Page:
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remove damaaged battery unit fr laptop

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Anonymous
a b D Laptop
April 29, 2004 11:17:08 AM

Archived from groups: comp.sys.laptops (More info?)

My Computer Info: Toshiba laptop, satellite 1905-277, Pentium 4 CPU 1.60 GHz
256 MB of RAM
OS: Windows XP Home Edition with SP1
Battery Pack
DC14.8V 5850 mAh, Model No. PA3166U-1BRS

My battery has damaged. It charges very rapidly and discharges rapidly
again. Now I can't use it. The point for me is only that now I have removed
it from main body and I don't know whether it is a correct thing to do or
not. Now that it doesn't function is it OK to keep it in main body? The
first option affects the weight of laptop I am carrying (battery unit is
heavy) but I fear the opening of its space might not good for the main body.
TIA Rasoul
Anonymous
a b D Laptop
April 29, 2004 4:02:11 PM

Archived from groups: comp.sys.laptops (More info?)

"I fear the opening of its space might not good for the main
body."

And you're right. First of all, it's not going to balance very well
(especially when you open and tilt the screen, it becomes top-heavy)
without the battery anchoring down the lower half. Secondly, you can get
away with it for a short period of time, but over time, your laptop's
plastic housing will lose its rigidity (increased flex) without the
battery in place. Think of the battery as a ... structural filler.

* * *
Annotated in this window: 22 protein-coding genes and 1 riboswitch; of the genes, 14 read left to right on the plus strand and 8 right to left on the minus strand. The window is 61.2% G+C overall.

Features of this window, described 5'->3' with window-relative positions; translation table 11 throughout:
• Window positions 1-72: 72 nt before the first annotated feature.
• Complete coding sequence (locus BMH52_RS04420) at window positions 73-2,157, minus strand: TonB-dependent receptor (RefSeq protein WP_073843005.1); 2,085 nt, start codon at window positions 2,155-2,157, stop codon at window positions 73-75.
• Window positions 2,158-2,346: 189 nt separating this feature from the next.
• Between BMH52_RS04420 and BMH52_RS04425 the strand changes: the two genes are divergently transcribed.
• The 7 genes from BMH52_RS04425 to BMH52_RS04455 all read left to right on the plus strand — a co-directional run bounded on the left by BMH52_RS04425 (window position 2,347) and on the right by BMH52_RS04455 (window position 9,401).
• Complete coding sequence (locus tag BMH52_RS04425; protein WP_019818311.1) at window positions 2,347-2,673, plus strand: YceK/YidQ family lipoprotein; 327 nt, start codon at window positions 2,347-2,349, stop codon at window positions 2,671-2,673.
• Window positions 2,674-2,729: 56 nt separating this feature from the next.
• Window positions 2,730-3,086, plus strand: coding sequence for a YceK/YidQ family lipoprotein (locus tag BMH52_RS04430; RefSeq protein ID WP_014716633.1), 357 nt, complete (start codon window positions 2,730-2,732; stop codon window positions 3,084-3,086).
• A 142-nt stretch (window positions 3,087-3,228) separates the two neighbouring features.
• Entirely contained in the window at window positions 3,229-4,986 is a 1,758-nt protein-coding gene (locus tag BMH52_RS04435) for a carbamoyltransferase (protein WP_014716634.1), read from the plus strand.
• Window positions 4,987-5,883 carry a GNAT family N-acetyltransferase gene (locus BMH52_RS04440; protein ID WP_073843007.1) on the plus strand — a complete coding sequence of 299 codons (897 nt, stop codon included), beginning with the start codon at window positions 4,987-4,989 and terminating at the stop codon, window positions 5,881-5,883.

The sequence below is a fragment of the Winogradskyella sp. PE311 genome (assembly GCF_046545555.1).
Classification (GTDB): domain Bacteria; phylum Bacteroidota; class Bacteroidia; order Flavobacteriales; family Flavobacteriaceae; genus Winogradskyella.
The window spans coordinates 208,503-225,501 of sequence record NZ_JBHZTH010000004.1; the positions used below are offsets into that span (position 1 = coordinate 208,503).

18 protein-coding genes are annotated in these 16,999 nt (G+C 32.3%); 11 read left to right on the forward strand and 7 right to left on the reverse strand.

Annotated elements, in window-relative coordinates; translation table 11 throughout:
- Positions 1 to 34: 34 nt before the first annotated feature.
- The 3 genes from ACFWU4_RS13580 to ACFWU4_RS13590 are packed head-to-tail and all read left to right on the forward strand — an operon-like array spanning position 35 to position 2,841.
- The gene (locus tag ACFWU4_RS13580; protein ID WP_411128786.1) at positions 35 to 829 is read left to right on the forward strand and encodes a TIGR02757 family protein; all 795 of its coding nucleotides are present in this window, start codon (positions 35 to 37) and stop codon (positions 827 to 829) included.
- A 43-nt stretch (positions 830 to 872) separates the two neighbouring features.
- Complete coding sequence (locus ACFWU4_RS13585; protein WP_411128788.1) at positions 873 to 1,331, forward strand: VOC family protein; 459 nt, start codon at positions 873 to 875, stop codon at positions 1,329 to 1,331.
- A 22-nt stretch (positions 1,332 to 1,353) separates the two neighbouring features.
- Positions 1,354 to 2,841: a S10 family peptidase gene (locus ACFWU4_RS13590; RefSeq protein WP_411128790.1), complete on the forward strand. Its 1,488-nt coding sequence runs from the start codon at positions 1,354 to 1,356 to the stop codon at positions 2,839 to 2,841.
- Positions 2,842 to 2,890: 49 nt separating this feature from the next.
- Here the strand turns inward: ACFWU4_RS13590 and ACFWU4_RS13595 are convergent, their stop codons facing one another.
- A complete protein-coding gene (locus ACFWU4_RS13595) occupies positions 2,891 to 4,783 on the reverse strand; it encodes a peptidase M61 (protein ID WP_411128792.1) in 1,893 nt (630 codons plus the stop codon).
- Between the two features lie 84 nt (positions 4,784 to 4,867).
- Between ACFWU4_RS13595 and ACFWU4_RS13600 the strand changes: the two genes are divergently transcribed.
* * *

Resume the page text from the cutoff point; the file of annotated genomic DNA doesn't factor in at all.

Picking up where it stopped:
I would much prefer to keep the battery where it belongs.

bob
Anonymous
a b D Laptop
April 29, 2004 7:52:55 PM

Archived from groups: comp.sys.laptops (More info?)

Rasoul Khohravan Azar wrote:
>
> My Computer Info: Toshiba laptop, satellite 1905-277, Pentium 4 CPU 1.60 GHz
> 256 MB of RAM
> OS: Windows XP Home Edition with SP1
> Battery Pack
> DC14.8V 5850 mAh, Model No. PA3166U-1BRS
>
> My battery has damaged. It charges very rapidly and discharges rapidly
> again. Now I can't use it. The point for me is only that now I have removed
> it from main body and I don't know whether it is a correct thing to do or
> not. Now that it doesn't function is it OK to keep it in main body? The
> first option affects the weight of laptop I am carrying (battery unit is
> heavy) but I fear the opening of its space might not good for the main body.
> TIA Rasoul

Take the battery out. A bad battery will damage the DC board, plus being at
risk for a fire. Take it out, get a new one.

TJ
-------------------------------------------------------
The beatings will continue until morale improves.
Related resources
Anonymous
a b D Laptop
April 29, 2004 9:20:13 PM

Archived from groups: comp.sys.laptops (More info?)

bobchang wrote:
>
> "I fear the opening of its space might not good for the main
> body."
>
> And you're right. First of all, it's not going to balance very well
> (especially when you open and tilt the screen, it becomes top-heavy)
> without the battery anchoring down the lower half. Secondly, you can get